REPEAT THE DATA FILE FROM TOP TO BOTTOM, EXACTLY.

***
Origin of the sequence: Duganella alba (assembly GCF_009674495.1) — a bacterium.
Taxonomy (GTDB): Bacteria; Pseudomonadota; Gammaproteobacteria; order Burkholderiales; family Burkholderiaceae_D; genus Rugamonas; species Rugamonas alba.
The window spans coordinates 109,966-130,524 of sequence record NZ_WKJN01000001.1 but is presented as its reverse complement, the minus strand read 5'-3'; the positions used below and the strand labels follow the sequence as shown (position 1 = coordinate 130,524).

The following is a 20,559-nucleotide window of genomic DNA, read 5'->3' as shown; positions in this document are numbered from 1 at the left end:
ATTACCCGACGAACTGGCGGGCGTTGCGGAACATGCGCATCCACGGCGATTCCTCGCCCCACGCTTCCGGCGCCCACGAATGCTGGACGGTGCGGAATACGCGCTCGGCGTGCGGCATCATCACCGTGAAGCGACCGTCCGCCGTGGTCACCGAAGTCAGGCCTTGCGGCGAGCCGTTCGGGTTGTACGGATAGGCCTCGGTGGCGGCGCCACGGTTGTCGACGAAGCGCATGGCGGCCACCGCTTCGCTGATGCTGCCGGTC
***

Origin of the sequence: Duganella alba (assembly GCF_009674495.1) — a bacterium.
Taxonomy (GTDB): Bacteria; Pseudomonadota; Gammaproteobacteria; order Burkholderiales; family Burkholderiaceae_D; genus Rugamonas; species Rugamonas alba.
The window spans coordinates 109,966-130,524 of sequence record NZ_WKJN01000001.1 but is presented as its reverse complement, the minus strand read 5'-3'; the positions used below and the strand labels follow the sequence as shown (position 1 = coordinate 130,524).

The following is a 20,559-nucleotide window of genomic DNA, read 5'->3' as shown; positions in this document are numbered from 1 at the left end:
ATTACCCGACGAACTGGCGGGCGTTGCGGAACATGCGCATCCACGGCGATTCCTCGCCCCACGCTTCCGGCGCCCACGAATGCTGGACGGTGCGGAATACGCGCTCGGCGTGCGGCATCATCACCGTGAAGCGACCGTCCGCCGTGGTCACCGAAGTCAGGCCTTGCGGCGAGCCGTTCGGGTTGTACGGATAGGCCTCGGTGGCGGCGCCACGGTTGTCGACGAAGCGCATGGCGGCCACCGCTTCGCTGATGCTGCCGGTC